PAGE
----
Vintage sizes have changed hugely over the decades, so the size tags in older clothing are best ignored. This is often the case even for modern clothing!
We give an indication of general size in the item listings for guidance, but it is always important to check the exact measurements against your own. Remember to allow a little bit extra for ease of movement. Where there is stretch in a fabric to allow a more flexible fit, this will be made clear in the item description. Remember that up to the early 60s women were still wearing girdles underneath their clothes, so you may like to think about wearing shapewear for a better fit.
Garments are measured flat, in the following way:
- Bust: measured across from just below the underarm, then doubled
- Waist: measured where the natural waist falls, then doubled
- Hips: measured at the widest point below the waist, then doubled
- Length: dress/jacket length measured from shoulder to hem, skirt/trouser length from waist to hem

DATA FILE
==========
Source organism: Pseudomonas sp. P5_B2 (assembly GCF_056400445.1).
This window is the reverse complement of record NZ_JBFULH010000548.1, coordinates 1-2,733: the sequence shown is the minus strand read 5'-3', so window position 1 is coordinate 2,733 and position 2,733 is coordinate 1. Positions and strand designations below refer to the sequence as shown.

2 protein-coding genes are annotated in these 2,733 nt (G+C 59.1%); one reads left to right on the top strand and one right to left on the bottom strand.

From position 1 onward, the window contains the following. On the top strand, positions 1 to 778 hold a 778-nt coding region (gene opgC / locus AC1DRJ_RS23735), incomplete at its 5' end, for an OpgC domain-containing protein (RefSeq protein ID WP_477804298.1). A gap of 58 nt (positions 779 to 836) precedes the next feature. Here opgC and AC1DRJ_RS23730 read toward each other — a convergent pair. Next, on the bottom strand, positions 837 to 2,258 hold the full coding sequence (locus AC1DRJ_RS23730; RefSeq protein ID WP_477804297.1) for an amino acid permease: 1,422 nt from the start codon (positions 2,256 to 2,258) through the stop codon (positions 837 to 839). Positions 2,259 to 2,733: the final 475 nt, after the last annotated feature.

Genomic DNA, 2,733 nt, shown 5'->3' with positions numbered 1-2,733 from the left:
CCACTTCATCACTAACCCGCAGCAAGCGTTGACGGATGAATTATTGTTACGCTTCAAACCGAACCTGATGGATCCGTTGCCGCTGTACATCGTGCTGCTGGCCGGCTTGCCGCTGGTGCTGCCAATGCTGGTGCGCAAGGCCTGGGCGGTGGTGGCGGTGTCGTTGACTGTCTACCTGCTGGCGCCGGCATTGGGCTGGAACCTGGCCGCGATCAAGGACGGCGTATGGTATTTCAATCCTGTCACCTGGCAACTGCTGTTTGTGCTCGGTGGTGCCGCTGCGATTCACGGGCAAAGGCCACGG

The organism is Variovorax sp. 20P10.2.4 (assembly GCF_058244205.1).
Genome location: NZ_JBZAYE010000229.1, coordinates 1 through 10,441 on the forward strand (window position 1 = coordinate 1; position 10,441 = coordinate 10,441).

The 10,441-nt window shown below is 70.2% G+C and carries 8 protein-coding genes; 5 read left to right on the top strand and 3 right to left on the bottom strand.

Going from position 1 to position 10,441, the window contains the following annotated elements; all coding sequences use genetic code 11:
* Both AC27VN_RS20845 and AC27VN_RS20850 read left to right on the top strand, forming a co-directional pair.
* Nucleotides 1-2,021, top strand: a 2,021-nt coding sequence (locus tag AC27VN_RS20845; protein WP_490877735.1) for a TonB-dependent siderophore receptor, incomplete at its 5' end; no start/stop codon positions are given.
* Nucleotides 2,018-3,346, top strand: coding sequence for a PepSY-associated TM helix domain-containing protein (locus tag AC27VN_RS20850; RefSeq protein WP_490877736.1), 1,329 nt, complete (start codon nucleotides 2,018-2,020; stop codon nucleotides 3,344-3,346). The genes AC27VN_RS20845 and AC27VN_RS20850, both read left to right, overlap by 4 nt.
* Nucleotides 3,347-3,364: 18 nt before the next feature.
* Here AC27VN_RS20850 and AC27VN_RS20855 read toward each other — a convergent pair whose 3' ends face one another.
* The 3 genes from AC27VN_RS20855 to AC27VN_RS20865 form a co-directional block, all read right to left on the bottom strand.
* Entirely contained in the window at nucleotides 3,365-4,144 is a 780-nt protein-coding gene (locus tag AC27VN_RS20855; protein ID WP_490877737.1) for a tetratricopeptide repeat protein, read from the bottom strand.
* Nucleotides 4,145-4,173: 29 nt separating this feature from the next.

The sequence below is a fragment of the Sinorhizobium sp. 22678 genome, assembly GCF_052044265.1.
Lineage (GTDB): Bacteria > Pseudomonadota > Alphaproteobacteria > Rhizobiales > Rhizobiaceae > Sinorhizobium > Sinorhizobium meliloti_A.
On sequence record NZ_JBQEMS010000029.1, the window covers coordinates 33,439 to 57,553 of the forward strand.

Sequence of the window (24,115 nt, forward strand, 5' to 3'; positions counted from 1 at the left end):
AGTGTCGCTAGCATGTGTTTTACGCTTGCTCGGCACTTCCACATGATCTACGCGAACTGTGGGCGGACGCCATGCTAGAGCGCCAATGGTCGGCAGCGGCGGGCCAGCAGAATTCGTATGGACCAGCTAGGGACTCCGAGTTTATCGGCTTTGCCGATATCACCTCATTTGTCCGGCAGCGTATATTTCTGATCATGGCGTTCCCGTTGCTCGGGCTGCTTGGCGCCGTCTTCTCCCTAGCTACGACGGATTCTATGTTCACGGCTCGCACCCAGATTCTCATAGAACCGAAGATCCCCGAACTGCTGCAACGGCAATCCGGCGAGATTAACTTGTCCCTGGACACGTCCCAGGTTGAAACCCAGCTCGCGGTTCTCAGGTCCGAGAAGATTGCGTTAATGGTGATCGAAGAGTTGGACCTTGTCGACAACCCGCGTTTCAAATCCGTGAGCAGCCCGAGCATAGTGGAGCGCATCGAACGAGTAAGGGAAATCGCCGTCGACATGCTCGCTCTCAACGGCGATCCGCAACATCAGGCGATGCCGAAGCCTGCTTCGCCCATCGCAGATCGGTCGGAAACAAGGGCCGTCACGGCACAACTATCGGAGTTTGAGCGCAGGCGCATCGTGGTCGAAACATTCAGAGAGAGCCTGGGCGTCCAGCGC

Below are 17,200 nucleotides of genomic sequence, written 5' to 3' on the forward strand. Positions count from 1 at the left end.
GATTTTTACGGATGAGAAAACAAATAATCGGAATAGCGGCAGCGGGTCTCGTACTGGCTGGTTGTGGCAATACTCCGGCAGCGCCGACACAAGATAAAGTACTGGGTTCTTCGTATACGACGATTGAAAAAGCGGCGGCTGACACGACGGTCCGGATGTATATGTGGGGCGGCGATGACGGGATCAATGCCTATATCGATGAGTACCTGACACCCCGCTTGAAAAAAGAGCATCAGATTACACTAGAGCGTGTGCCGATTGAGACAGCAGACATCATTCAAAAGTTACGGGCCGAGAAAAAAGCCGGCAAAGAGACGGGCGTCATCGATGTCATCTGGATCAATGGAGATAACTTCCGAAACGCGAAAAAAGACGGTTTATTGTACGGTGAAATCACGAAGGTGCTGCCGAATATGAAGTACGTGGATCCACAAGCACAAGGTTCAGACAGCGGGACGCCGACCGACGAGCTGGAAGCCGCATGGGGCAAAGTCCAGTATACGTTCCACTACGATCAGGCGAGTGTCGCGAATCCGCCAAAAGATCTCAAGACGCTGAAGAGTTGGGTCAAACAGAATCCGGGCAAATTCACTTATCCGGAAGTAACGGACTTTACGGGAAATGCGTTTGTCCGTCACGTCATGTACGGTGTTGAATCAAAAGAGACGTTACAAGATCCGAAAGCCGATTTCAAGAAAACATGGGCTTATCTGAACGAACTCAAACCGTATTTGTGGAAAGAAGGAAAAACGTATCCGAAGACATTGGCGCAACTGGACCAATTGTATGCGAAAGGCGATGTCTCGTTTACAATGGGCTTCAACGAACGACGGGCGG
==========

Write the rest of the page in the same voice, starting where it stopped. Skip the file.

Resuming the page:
- Sleeve: measured from top shoulder seam to cuff
- Shoulder: measured from seam to seam
To measure yourself, use a tape measure and measure around your bust (wearing a bra, as this will be under your clothes), waist, hips, from shoulder to waist, and from shoulder to knee. You may also want to measure your underbust, arms and wrists for very fitted garments. Shoulders can be measured by checking the seam to seam dimensions of some of your current pieces of clothing. The measurement won’t always be the same but should give an idea of your range.